@The Lunatic - exactly. So are you for first strike or not? Don't wimp out and say no. You have to be consistent.

Bonus trivia: the Bikini islands h-bomb tests of the 1950s resulted in more worldwide radioactive fallout than any tactical or otherwise nuclear war in North Korea would result in, for any reasonable scenario. Especially if the US acts now, before NK has a couple of hundred nuclear missiles.

Yes, there have been, IIRC, over 500 above ground nuclear tests.

Hmm? First strikes are only viable if you actually have the ability to eliminate a threat. In, say, 1983, the correct response to the Soviet nuclear arsenal wasn't a first strike, it was avoiding war, because the Soviets could massively retaliate against a US strike.

So, a first strike is the correct policy for dealing with Iran; we should convert every one of its nuclear facilities into a crater, and simultaneously kill as much of its leadership as possible.

But North Korea has Seoul under its guns, missiles able to hit other parts of South Korea and Japan, and operational nukes. It would be a massive betrayal of our alliance commitments to certainly sacrifice tens of thousands (or more) South Koreans and potentially sacrifice many Japanese to eliminate the mere potential that NK will not be deterred from striking us by our ability to massively retaliate.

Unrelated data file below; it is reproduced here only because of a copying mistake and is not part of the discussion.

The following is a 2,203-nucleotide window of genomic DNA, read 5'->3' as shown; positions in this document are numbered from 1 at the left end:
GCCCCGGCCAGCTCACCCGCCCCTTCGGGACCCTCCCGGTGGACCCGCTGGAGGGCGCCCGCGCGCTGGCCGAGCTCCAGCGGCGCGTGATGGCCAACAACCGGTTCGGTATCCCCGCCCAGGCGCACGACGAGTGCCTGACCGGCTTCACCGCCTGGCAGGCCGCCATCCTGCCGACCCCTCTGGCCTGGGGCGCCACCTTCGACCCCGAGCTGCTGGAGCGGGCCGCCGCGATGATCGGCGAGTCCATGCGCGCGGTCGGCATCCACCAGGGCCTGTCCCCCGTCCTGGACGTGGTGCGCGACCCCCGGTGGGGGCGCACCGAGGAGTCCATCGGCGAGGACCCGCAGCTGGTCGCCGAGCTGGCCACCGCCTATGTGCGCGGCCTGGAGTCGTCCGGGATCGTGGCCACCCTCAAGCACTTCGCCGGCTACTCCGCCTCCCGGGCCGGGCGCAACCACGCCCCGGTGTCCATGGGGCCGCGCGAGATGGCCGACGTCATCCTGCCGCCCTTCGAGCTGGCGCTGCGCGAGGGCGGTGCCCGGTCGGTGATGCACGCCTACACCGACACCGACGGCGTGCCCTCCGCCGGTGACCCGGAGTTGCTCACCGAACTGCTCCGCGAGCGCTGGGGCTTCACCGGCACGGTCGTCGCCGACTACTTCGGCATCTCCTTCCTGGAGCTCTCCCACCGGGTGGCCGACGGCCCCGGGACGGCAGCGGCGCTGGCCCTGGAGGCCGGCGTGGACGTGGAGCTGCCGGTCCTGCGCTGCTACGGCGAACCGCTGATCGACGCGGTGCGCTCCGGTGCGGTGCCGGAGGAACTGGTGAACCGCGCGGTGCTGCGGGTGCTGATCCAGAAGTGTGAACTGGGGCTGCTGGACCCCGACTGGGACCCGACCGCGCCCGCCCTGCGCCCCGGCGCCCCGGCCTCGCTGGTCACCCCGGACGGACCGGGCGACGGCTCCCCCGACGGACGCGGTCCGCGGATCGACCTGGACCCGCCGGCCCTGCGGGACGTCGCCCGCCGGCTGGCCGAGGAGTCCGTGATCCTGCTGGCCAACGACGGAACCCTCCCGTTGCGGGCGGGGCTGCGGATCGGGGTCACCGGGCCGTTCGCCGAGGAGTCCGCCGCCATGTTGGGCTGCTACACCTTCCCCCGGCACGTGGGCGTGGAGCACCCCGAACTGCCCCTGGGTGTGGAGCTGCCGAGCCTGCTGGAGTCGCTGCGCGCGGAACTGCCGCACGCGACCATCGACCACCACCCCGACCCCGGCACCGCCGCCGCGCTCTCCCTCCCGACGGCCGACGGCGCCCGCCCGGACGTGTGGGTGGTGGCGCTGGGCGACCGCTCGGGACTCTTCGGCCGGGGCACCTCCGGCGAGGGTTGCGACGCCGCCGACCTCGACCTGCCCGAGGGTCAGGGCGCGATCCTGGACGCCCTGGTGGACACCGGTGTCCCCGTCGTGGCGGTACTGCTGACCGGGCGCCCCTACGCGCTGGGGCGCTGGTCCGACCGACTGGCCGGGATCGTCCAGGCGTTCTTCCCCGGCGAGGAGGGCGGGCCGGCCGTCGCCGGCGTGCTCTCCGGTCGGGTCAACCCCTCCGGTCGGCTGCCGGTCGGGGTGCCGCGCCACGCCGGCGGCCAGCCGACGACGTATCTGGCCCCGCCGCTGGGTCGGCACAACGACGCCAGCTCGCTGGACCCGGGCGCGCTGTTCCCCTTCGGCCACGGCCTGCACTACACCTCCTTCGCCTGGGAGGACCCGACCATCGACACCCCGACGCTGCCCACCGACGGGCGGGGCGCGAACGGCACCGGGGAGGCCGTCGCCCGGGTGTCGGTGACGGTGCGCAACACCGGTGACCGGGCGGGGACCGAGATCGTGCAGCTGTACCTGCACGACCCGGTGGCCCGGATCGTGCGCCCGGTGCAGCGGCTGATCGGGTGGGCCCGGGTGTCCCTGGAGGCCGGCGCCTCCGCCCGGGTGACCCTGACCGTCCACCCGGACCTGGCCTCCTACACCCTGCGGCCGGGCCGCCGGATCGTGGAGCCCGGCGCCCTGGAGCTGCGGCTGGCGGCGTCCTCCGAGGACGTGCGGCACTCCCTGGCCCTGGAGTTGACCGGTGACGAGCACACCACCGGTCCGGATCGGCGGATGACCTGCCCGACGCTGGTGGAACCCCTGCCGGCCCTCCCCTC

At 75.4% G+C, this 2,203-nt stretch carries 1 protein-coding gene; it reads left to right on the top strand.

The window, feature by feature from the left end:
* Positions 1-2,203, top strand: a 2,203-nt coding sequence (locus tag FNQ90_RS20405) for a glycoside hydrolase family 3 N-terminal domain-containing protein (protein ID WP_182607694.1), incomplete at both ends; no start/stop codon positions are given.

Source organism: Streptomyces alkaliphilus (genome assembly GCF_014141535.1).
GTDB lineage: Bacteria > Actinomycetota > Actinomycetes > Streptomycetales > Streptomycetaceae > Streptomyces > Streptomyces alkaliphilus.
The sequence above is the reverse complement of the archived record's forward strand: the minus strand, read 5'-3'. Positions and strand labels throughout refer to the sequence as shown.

he is not surrounded by anything resembling the U.S. State Department

Lucky for him.

We have a history of both isolating and demonizing enemies, both of which contribute to an increase risk of military conflict. And we have a history of portraying the leadership of our enemies as crazy, which further increases the risk of military conflict because crazy people are by definition unreasonable and unpredictable. As if to confirm they are crazy, the leadership of our enemies act crazy, from banging a shoe on a lectern to haircuts that only a crazy person would believe attractive. If Girard knew what he was talking about, then the leadership of our enemies has been copying their image of our leadership. Indeed, Kim's haircut doesn't look all that different from the haircut worn by the leadership of the alt-right. Need I mention Trump's twitter habits. No doubt Cowen noticed that Trump sent a career military officer and soon to be head of the CIA to meet with Kim and plan the meeting between Kim and Trump rather than seasoned diplomats. Diplomacy? Either Kim accepts our demands or risks a hail of atomic bombs raining down on him. When will Trump have his military parade in D.C.? Who's crazy?

" ... risks a hail of atomic bombs raining down on him"

Nuclear weapon first use by the US is very unlikely. There would be little military advantage, and a lot of political downside.